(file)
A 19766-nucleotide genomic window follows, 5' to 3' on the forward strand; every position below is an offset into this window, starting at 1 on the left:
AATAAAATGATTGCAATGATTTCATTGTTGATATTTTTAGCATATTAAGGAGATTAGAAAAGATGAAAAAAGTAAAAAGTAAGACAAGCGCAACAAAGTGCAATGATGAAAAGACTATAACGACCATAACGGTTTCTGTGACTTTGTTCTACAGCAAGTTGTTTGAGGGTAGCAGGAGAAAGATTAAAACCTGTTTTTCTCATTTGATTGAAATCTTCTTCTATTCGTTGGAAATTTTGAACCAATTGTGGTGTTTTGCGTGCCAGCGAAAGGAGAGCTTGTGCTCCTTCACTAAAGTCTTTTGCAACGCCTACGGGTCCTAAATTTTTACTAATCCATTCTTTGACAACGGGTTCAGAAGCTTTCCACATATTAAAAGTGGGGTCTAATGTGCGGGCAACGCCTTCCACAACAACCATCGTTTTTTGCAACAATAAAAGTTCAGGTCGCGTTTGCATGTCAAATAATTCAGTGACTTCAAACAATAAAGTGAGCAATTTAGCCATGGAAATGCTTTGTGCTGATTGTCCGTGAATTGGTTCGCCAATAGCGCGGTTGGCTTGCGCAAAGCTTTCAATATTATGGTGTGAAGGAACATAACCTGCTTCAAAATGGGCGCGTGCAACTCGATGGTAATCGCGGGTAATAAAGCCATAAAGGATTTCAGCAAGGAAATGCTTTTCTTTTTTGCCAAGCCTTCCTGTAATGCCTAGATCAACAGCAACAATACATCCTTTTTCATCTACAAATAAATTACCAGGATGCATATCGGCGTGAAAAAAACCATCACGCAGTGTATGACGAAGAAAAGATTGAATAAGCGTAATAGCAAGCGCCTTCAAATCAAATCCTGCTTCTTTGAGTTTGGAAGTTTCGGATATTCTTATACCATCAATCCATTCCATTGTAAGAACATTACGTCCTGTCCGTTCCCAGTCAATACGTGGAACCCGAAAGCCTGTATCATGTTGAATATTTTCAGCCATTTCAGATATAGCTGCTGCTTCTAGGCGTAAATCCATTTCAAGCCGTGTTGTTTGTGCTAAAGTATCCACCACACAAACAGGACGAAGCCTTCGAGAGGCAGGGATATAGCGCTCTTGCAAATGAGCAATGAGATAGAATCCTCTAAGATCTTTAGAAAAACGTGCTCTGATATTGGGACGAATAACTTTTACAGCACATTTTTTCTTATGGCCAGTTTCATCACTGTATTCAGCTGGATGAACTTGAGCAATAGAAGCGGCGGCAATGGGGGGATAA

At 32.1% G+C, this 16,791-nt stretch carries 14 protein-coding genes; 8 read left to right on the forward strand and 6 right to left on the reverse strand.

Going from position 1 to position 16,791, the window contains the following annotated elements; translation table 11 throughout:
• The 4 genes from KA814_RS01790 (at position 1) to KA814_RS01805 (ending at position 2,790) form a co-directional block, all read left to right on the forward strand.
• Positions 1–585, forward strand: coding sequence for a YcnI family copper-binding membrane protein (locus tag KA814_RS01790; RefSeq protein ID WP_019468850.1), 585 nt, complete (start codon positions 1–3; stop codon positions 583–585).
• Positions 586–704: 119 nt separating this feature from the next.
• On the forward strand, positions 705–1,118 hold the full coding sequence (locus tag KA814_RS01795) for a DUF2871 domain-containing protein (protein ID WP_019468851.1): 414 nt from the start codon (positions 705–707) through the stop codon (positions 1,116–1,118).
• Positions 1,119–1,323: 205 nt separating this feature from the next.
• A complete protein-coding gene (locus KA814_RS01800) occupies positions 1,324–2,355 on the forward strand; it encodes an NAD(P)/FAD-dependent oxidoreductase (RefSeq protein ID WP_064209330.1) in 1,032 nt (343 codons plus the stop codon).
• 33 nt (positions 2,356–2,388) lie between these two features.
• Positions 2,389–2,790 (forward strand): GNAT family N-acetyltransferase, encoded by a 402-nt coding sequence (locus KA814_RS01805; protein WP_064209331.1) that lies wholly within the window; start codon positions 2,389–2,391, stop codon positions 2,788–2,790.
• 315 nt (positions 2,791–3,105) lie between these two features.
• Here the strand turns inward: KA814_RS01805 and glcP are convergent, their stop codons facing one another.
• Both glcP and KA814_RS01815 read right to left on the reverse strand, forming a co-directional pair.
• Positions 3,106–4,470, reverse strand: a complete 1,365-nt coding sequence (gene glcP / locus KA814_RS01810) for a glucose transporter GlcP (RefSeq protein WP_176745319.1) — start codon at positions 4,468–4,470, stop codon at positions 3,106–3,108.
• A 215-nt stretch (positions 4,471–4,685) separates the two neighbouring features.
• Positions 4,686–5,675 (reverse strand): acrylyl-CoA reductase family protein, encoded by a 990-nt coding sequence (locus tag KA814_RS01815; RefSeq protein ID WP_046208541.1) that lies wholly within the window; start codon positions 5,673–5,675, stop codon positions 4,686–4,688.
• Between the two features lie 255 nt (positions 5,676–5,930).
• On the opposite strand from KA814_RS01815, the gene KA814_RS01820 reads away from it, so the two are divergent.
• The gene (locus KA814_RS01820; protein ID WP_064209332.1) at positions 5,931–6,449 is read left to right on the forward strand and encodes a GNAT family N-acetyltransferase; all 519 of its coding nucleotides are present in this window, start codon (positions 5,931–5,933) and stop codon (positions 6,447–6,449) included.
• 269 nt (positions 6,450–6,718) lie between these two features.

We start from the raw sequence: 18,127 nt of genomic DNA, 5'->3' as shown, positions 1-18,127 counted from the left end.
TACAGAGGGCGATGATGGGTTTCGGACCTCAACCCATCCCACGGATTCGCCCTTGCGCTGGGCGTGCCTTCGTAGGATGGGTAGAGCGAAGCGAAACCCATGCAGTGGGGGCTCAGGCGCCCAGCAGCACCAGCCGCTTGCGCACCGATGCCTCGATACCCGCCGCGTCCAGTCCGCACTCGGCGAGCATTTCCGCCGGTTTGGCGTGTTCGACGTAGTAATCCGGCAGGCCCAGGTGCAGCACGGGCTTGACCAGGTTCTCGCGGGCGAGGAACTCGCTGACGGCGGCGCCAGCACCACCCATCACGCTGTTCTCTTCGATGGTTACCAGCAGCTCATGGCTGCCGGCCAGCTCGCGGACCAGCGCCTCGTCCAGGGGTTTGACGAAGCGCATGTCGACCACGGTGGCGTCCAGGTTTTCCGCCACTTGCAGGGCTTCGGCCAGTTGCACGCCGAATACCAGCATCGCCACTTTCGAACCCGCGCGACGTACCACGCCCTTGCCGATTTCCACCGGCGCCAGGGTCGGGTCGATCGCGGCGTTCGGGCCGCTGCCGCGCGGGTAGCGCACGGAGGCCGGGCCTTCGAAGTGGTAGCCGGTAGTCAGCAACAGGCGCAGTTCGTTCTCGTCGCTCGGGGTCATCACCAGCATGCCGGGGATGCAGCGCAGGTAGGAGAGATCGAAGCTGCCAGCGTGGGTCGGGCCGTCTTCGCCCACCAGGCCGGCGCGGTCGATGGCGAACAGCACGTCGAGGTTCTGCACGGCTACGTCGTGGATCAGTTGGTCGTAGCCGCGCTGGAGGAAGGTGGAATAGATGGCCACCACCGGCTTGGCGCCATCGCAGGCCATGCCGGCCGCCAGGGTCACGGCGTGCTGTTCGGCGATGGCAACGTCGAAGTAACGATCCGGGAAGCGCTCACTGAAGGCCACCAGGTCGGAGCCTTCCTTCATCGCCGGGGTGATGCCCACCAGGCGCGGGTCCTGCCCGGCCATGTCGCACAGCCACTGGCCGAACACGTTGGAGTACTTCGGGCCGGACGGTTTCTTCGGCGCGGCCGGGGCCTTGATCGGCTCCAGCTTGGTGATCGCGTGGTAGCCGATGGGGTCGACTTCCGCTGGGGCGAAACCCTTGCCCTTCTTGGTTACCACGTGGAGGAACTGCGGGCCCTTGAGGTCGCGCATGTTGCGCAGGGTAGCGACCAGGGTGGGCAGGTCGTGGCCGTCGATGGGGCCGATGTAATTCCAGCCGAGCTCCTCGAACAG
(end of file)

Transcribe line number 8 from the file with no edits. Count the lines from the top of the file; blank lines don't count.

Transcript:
• On the forward strand, positions 705–1,118 hold the full coding sequence (locus tag KA814_RS01795) for a DUF2871 domain-containing protein (protein ID WP_019468851.1): 414 nt from the start codon (positions 705–707) through the stop codon (positions 1,116–1,118).